In my psychiatric practice and workshops I’ve seen many highly sensitive people called empaths who unknowingly absorb the stress and pain of others, including their partners.
Intimate relationships are a challenge for empaths because they are emotional sponges and tend to get overwhelmed very easily. Without being aware of it, they avoid romantic partnerships and intimacy because deep down they’re afraid of getting engulfed. Or else, they feel engulfed when coupled—a nerve-wracking way to live.
I can relate to this because I am an empath.
Empaths are a species unto themselves. Whereas others may thrive on the togetherness of being a couple, for empaths like me, too much togetherness can be hard to take and may cause us to bolt. Why? We tend to intuit and absorb our partner’s emotions and become anxious or exhausted when we don’t have time to decompress in our own space.
We’re super-responders; our sensory experience of relationship is the equivalent of feeling objects with fifty fingers instead of five.
For empaths to be at ease in a relationship, the traditional paradigm for coupling must be redefined. Most of all, this means asserting your personal space needs—the physical and time limits you set with someone so you don’t feel they’re on top of you. Empaths can’t fully experience intimacy with another until they do this. Your space needs can vary with your situation, upbringing, and culture. My ideal distance to keep in public is at least an arm’s length. In doctors’ waiting rooms I’ll pile my purse and folders on the seats beside me to keep others away.
One boyfriend who truly grasped the concept got me a “Keep Out” sign for my study door! For me, this was a sign of true love.
All of us have an invisible energetic border that sets a comfort level. Identifying and communicating yours will prevent you from being drained by others. Then intimacy can flourish, even if you’ve felt suffocated before. Prospective mates or family members may seem too much to take when you don’t know how to broach the issue of personal space. You may need to educate others—make clear that this isn’t about not loving them—but get the discussion going. Once you can do this, you’re able to build progressive relationships.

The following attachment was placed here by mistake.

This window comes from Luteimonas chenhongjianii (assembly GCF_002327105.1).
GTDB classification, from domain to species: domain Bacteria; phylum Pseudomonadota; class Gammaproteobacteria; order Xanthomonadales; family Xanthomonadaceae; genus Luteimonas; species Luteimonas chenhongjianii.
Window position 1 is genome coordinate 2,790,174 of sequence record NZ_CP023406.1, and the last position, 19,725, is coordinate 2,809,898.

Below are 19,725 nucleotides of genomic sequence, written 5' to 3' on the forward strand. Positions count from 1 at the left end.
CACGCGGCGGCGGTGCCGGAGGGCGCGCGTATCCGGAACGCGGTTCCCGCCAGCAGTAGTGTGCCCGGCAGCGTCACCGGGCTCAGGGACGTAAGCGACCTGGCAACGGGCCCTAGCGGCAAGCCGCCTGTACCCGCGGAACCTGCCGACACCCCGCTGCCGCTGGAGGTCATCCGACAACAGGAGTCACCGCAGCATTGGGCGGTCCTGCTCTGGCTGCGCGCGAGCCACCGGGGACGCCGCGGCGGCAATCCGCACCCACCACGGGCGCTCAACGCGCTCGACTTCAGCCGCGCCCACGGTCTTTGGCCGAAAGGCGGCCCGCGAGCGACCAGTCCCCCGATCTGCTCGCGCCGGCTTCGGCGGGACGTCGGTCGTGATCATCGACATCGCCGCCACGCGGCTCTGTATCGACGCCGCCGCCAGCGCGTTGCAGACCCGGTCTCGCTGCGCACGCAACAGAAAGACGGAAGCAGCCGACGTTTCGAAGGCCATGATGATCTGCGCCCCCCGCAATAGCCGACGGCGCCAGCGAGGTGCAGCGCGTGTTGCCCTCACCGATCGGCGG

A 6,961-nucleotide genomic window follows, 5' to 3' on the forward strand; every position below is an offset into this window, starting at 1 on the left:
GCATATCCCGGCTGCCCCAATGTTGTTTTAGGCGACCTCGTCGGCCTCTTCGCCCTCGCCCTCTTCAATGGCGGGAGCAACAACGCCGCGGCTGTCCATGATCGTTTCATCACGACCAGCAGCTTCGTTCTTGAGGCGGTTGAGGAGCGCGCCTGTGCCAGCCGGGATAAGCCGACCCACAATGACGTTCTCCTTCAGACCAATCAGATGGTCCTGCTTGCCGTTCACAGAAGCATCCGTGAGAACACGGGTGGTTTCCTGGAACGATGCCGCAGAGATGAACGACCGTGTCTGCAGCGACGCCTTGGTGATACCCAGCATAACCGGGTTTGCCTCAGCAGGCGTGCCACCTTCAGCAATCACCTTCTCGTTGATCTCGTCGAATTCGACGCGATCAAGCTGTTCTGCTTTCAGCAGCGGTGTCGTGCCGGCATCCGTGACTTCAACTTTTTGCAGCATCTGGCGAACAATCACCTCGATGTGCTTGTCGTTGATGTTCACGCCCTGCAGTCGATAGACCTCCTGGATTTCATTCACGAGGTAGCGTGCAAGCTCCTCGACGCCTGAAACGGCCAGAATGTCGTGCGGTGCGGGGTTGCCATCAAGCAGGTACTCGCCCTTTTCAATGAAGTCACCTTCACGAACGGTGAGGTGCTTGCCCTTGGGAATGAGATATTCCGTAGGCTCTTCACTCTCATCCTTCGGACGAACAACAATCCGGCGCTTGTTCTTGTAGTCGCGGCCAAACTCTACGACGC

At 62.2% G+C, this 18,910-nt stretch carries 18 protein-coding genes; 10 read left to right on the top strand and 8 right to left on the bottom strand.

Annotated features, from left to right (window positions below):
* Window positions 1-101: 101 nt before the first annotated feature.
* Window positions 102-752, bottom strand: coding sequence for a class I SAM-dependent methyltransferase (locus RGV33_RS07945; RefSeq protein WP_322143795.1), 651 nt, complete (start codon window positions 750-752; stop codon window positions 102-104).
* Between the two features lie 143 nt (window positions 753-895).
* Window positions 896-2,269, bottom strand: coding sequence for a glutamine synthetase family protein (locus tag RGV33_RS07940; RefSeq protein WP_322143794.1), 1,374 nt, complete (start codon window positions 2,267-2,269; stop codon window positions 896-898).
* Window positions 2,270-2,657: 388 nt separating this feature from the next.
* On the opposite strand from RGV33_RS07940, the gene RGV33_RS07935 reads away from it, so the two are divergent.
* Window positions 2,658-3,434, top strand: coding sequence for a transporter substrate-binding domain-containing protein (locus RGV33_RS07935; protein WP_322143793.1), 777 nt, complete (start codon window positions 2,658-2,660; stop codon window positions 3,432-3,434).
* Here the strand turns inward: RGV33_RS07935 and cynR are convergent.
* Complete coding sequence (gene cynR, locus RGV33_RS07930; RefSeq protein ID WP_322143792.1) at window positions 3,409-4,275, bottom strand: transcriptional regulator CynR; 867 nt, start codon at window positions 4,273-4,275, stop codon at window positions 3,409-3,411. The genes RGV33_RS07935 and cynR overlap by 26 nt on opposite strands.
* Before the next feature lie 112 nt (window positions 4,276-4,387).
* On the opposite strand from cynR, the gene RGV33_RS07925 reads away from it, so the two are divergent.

If you’re a relationship empath or if the ordinary expectations of coupledom don’t jibe with you, the following tips can help you to define your personal space.
Tip 1: What to say to a potential mate
As you’re getting to know someone, share that you’re a sensitive person, that you periodically need quiet time. The right partner will be understanding; the wrong person will put you down for being “overly sensitive,” and won’t respect your need.
Tip 2: Take adequate alone time to replenish yourself
Empaths require private downtime to regroup. Even a brief escape prevents emotional overload. Retreat for five minutes into the bathroom with the door shut. Take a stroll around the block. Read in a separate room. One patient told her boyfriend, “I need to disappear into a quiet room for ten minutes at a party, even if I’m having fun,” a form of self-care that he supports.
Tip 3: Learn to set clear limits and boundaries.
For instance say, “I really prefer staying in tonight instead of going to a party.” or “I’d prefer to spend some quiet time instead of having the TV on.”
Tip 4: Clarify your preferred sleep style
Traditionally, partners sleep in the same bed. However, some empaths never get used to this, no matter how caring a mate. Nothing personal; they just like their own sleep space. Speak up about your preferences. Feeling trapped in bed with someone, not getting a good night’s rest, is torture. Energy fields blend during sleep, which can overstimulate empaths. So, discuss options with your mate. Separate beds. Separate rooms. Sleeping together a few nights a week. Because non-empaths may feel lonely sleeping alone, make compromises when possible.
Tip 5: Negotiate your square footage needs
You may be thrilled about your beloved until you live together. Experiment with creative living conditions so your home isn’t a prison. Breathing room is mandatory. Ask yourself, “What space arrangements are optimal?” Having an area to retreat to, even if it’s a closet? A room divider? Separate bathrooms? Separate houses?
I prefer having my own bedroom/office to retreat to. I also can see the beauty of separate wings or adjacent houses if affordable. Here’s why: conversations, scents, coughing, movement can feel intrusive. Even if my partner’s energy is sublime, sometimes I’d rather not sense the person even if they’re only hovering near me. I’m not just being finicky; it’s about maintaining well-being if I live with someone
Tip 6: Travel wisely
Traveling with someone, you may want to have separate space too. Whether my companion is romantic or not, I’ll always have adjoining rooms with my own bathroom. If sharing a room is the only option, hanging a sheet as a room divider will help. “Out of sight” may make the heart grow fonder.
I’ve seen this creative approach to relationships save marriages and make ongoing intimacies feel safe, even for relationship empaths (of all ages) who’ve been lonely and haven’t had a long-term partner before. Once you’re able to articulate your needs, being comfortable in an intimate relationship is possible.
The above is adapted from The Ecstasy of Surrender: 12 Surprising Ways Letting Go Can Empower Your Life Harmony Books, 2014 by Judith Orloff MD.
Bonus: The Introvert & Extrovert Myth.
Love elephant and want to go steady?
Author: Judith Orloff
Editor: Renee Picard
Image: Mariana Amorim at Flickr